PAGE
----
|From:||Lenny Siegel <firstname.lastname@example.org>|
|Date:||2 May 2002 20:29:54 -0000|
|Subject:||[CPEO-MEF] RRPI Round Over - the House Committee marks|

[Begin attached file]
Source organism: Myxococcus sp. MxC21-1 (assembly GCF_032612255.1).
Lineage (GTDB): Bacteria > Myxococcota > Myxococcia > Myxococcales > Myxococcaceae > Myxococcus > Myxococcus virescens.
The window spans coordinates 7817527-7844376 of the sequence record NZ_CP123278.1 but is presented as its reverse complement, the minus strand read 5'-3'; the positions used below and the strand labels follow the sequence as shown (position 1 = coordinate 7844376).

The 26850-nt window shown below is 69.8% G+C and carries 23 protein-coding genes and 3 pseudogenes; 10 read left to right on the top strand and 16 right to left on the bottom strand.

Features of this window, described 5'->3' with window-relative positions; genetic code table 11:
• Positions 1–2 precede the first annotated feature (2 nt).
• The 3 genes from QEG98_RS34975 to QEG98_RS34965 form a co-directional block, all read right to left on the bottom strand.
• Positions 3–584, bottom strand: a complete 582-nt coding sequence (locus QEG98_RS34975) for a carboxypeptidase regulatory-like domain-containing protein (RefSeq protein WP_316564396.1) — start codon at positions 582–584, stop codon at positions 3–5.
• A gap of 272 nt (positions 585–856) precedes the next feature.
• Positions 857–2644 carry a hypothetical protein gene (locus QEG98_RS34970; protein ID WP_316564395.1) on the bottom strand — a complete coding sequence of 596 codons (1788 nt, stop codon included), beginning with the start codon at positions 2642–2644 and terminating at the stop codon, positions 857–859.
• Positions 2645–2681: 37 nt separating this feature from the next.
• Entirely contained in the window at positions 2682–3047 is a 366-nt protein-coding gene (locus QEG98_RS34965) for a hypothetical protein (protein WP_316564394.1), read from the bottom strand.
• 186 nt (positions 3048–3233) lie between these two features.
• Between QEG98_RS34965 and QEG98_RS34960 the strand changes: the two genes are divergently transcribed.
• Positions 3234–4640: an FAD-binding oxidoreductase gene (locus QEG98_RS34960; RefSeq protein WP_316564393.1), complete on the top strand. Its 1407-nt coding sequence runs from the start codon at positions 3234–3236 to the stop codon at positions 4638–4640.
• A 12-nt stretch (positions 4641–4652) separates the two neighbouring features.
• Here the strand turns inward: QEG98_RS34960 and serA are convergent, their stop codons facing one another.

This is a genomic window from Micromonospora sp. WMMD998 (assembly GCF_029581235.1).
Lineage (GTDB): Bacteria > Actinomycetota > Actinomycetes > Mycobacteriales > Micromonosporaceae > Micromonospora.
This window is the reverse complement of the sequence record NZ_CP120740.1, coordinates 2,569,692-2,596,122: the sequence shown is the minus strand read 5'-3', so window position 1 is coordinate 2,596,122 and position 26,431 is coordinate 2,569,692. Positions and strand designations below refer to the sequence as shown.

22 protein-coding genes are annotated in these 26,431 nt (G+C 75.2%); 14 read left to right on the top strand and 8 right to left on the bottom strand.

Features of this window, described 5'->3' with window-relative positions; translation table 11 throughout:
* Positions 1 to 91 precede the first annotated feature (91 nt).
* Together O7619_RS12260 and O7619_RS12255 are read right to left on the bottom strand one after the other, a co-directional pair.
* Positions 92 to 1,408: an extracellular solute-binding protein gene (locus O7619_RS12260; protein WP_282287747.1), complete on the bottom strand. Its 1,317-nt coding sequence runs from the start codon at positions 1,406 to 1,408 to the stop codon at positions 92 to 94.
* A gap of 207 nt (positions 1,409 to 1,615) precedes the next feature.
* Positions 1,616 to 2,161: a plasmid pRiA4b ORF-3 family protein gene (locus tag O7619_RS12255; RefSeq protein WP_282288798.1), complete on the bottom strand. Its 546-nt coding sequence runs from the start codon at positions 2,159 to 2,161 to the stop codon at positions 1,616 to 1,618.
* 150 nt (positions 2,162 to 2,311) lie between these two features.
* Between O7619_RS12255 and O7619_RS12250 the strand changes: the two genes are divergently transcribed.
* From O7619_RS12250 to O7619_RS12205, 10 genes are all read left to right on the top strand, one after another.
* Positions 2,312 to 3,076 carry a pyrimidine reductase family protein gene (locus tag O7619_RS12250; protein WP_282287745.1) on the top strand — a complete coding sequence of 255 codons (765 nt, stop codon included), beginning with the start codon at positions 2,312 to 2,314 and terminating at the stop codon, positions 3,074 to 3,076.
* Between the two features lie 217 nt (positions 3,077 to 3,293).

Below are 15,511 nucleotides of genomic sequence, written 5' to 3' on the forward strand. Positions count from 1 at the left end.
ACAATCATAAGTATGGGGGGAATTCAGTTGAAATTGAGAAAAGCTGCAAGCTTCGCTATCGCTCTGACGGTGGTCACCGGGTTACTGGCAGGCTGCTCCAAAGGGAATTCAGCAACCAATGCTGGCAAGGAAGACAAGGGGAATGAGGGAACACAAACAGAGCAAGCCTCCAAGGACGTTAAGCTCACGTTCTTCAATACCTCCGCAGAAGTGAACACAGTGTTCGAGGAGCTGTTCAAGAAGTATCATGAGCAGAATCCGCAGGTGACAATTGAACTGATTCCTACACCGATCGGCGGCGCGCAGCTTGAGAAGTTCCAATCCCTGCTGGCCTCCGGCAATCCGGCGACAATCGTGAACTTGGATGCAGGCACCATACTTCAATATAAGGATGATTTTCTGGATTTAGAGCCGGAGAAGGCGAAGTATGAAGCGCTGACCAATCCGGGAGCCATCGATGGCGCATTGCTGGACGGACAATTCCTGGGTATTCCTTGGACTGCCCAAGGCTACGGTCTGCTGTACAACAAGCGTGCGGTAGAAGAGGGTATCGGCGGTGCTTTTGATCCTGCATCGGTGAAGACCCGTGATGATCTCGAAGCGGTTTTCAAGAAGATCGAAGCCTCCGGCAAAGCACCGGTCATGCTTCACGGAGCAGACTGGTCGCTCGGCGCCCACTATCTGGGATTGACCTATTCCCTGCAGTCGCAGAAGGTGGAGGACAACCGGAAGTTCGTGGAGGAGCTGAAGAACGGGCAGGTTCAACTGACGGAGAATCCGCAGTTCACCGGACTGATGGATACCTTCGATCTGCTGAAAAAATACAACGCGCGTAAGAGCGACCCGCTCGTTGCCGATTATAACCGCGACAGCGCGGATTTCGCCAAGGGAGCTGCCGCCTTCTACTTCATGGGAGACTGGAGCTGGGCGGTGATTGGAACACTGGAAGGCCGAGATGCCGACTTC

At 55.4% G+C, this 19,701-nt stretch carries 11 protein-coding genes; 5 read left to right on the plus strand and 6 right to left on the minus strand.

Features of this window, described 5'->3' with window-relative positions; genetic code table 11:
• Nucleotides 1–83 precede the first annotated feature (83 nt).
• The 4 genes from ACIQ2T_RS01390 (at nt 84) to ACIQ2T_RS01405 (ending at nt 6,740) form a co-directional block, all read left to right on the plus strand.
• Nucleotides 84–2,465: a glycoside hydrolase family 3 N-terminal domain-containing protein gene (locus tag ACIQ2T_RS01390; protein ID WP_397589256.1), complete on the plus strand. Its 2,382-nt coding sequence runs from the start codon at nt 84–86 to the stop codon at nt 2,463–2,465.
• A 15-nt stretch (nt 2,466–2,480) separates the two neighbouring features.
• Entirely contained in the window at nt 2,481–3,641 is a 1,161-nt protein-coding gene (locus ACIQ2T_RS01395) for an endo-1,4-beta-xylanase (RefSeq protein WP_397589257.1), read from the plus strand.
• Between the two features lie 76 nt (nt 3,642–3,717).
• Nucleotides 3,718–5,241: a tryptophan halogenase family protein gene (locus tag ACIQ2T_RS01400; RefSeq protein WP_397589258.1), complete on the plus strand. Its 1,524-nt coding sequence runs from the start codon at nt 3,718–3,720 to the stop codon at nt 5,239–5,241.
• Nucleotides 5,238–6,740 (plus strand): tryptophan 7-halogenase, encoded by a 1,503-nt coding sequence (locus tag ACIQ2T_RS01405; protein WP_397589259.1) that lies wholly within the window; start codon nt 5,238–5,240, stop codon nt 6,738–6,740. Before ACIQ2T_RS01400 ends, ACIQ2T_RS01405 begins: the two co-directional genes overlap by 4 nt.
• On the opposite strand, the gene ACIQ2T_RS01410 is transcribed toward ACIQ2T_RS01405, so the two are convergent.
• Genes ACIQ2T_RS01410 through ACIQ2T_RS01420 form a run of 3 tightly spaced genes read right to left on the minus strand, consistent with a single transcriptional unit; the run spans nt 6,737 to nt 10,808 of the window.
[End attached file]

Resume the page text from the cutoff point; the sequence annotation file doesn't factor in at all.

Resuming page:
Round one in the fight over the Pentagon's Readiness and Range Preservation Initiative (RRPI) legislative proposal is done, and the results are mixed. The full House Armed Services Committee marked up the Fiscal Year 2003 Defense Authorization Act today, Wednesday, May 1, 2002, and reportedly, here's what happened: Section 2017(a). Critical Habitat for Threatened and Endangered Species. The Committee retained but modified the Defense Department language, designed to allow the military to use completion of an Integrated Natural Resources Management Plan to preclude the designation of Critical Habitat. We'll send out the actual new language when we receive it. Section 2017(b). Migratory Birds. In the wake of the court decision enjoining Navy bombing in the Northern Marianas, the Committee included the Defense Department language to allow the destruction of bird habitat by military readiness activities. Section 2017(c). Marine Mammals. The Committee decided not to include this language, which would have eased the definition of "harassment" of marine mammals, in the bill. Section 2018. Conformity with State Implementation Plans for Air Quality. The committee dropped this provision, too. It would have weakened the requirements for military compliance with the Clean Air Act. Section 2019. Range Management and Restoration. The committee did not adopt this language, either. It was designed to clarify limits on RCRA (Resource Conservation and Recovery Act) and CERCLA (Comprehensive Environmental Response, Compensation, and Liability Act) regulation of operational military munitions ranges. Critics, however, argued that it would also impact the regulation of munitions and explosive constituents on former ranges, as well as contamination likely to migrate off range. Sections 2020 and 2021. Agreements with Private Organizations to Address Encroachment and Other Constraints on Military Training, Testing, and Operations; and Conveyance of Surplus Real Property for Natural Resource Conservation Purposes. These two provisions, to authorize the Defense Department to spend money and transfer property to protect habitat or other environmental resources, sailed through without opposition. Hansen Amendment. This amendment, to allow overflights and other military actions in Utah wilderness areas, passed the Committee after a divisive debate. It was not included in the official Defense legislative proposal. The Defense Authorization Act moves to the House Rules Committee and then the House floor. Meanwhile, the Senate Armed Services Committee is taking briefings from the Defense Department and its critics. Currently controlled by the Democrats, the Senate Committee is likely to be more skeptical of Defense proposals than its House counterpart. So the legislation has many hoops to jump through before it is enacted into law. More than any other piece of Defense environmental legislation since the passage of the Federal Facilities Compliance Act in 1992, the Pentagon's RRPI has mobilized opposition from states and particularly environmental groups that normally pay scant attention, at least on the national level, to military activities. By proposing to modify a broad spectrum of environmental laws that those groups hold "sacred," the Defense Department guaranteed that they would organize their members and supporters, not just for round one, but through the final bell. Maybe that's good thing, because the problems addressed by the RRPI are real, and they require the attention of environmental activists as well as local, tribal, and state governments. However, the adversarial nature of the Capitol Hill fight may make it more difficult for all of the stakeholders to work together to solve those problems. The coalition opposing the legislation has affirmed its support for national security objectives. At some point, no matter what happens to the legislative proposals still in play, they should have the opportunity to demonstrate their willingness to reduce the tension between readiness and environmental protection. Lenny -- Lenny Siegel Director, Center for Public Environmental Oversight c/o PSC, 278-A Hope St., Mountain View, CA 94041 Voice: 650/961-8918 or 650/969-1545 Fax: 650/961-8918 <email@example.com> http://www.cpeo.org ~~~~~~~~~~~~~~~~~~~~~~~~~~~~~~~~~~~~~~~~~~~~~~~~
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